If we want to meet SDG 4 by 2030, world leaders must commit to a package of reforms that could bring accessible, affordable, and quality education to every student around the world. Classrooms should be kitted out for learning, staffed with quality teachers, equipped with modern technologies, and be accessible to all students regardless of their gender. So, how can we do this? As usual, our fantastic policy and campaigns team have got a few ideas:
1. Adjust every budget.
We need to make sure governments and international donors prioritise education in their budgets. These budgets equip schools with decent resources, great teachers and proper learning facilities. Adequate spending on education can go a long way towards helping students achieve their hopes and dreams, particularly for students living in low-income countries or conflict-affected and fragile states.
2. Break down every barrier.
We know there are a number of barriers that prevent girls from getting a quality education. To knock those barriers down we need to understand them at a grassroots level and create action plans — so schools can provide all girls with a learning environment that promotes their engagement and success.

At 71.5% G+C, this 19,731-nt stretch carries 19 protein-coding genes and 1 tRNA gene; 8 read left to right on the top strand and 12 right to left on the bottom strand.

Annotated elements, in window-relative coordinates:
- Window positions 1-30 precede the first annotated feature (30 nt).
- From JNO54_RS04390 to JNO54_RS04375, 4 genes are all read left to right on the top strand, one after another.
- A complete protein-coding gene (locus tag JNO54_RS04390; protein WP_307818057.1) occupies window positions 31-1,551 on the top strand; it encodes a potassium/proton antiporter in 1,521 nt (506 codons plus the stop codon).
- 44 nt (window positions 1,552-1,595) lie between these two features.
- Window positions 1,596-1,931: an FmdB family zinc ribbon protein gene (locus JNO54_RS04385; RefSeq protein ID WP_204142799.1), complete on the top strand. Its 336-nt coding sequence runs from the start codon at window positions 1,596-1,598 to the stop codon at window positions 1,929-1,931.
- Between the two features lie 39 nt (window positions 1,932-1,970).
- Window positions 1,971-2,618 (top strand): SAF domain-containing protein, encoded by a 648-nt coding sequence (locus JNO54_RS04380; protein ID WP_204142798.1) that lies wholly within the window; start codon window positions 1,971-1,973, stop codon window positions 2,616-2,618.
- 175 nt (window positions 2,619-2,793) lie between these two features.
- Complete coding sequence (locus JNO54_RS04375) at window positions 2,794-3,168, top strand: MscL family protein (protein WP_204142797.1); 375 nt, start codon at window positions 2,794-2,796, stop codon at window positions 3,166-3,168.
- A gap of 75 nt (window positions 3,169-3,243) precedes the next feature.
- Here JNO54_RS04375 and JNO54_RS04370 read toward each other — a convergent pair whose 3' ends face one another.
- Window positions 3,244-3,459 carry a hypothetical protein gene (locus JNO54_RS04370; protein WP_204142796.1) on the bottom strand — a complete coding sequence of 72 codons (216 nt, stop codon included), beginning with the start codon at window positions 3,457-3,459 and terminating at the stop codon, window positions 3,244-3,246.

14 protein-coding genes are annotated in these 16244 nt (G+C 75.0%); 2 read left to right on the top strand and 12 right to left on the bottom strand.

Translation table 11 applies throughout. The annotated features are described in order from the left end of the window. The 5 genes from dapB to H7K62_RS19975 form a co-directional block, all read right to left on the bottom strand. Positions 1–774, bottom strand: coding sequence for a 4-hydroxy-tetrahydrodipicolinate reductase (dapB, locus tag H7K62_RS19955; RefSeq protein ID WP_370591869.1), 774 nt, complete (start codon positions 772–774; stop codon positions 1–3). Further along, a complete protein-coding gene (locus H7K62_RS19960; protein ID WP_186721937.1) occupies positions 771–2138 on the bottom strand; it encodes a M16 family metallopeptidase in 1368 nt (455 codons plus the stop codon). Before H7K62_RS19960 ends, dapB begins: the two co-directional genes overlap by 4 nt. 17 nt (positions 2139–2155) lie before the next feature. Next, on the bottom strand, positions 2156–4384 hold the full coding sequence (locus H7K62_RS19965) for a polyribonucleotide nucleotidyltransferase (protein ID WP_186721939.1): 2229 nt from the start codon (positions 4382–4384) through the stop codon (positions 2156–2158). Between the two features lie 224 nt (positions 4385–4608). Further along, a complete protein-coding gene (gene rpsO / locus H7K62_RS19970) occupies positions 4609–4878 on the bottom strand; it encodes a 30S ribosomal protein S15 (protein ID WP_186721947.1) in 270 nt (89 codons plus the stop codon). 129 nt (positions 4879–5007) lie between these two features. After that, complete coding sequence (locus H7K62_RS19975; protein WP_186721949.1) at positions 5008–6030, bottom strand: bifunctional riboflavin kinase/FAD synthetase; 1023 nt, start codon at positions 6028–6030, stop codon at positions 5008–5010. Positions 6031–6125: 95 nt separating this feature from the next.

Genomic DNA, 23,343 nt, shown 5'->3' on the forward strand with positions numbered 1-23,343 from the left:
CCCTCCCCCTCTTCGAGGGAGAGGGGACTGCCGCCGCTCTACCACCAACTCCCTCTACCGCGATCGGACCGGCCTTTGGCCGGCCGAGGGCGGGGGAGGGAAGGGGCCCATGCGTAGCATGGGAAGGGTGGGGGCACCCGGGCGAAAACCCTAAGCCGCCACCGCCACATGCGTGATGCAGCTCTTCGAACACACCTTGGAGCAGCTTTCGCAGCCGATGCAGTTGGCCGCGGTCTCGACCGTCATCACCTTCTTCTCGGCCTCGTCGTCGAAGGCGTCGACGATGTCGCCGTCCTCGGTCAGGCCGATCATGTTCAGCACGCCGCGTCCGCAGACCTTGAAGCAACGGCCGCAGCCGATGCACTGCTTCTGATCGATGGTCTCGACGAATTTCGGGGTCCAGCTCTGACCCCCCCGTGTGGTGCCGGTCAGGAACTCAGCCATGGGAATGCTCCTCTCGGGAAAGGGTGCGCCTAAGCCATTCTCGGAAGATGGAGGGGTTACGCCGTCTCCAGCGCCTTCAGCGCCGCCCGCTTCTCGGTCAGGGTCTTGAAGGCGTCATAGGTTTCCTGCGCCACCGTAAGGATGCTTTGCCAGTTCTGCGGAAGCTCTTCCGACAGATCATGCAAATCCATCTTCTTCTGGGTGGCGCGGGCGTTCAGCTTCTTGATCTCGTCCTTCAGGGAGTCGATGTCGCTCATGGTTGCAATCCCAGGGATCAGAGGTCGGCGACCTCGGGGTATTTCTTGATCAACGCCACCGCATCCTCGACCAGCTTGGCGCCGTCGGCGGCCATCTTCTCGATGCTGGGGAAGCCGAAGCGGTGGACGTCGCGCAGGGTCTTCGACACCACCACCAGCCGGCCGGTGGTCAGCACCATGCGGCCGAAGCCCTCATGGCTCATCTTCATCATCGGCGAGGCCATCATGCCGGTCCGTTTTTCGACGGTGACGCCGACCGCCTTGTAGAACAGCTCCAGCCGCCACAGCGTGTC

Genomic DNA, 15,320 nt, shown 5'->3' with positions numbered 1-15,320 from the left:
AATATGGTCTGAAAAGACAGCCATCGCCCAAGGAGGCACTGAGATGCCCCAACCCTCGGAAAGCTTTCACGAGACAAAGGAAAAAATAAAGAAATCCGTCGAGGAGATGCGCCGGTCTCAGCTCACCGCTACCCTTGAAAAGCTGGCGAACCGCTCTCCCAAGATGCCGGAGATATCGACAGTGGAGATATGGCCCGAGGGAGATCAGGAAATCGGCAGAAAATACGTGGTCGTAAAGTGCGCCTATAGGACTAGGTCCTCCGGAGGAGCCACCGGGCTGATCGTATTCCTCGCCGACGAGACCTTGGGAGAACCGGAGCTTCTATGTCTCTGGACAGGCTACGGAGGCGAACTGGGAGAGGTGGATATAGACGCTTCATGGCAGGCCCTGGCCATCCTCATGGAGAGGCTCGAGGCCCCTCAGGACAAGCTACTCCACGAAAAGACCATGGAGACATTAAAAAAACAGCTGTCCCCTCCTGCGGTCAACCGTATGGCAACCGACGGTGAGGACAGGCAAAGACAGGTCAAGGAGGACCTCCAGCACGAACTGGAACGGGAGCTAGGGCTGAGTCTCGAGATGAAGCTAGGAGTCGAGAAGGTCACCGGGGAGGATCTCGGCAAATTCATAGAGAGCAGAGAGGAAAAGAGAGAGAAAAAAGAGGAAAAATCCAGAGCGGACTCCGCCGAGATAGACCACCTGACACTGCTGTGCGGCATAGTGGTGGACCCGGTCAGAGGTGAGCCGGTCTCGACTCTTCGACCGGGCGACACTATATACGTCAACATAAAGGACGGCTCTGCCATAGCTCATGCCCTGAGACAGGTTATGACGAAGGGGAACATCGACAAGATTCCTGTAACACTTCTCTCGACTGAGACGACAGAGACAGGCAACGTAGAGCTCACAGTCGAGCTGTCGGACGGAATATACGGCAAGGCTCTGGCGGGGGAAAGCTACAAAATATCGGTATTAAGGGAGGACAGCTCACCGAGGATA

3. Monitor every outcome.
To better understand when, where, why and how students are missing out on an education, governments should collect, analyse and publish accurate attendance, enrolment, and dropout data, as well as data on learning outcomes. To allow us to understand and narrow gender gaps, data should be reported separately for boys and girls.
4. Invest in every teacher.
Quality teachers deliver quality educations. To make sure all classes are led by a great teacher, instructors need access to teacher training and support, adequate compensation and benefits. After all, students aren’t in school just to memorise facts – they’re also there to hone critical thinking skills, learn life lessons and adopt social skills that will carry them through their future.
5. Connect every classroom.
Every classroom should be connected to the internet. Teachers and students should receive the training and resources needed to navigate the online world, so all students can have the opportunity to learn no matter where they live.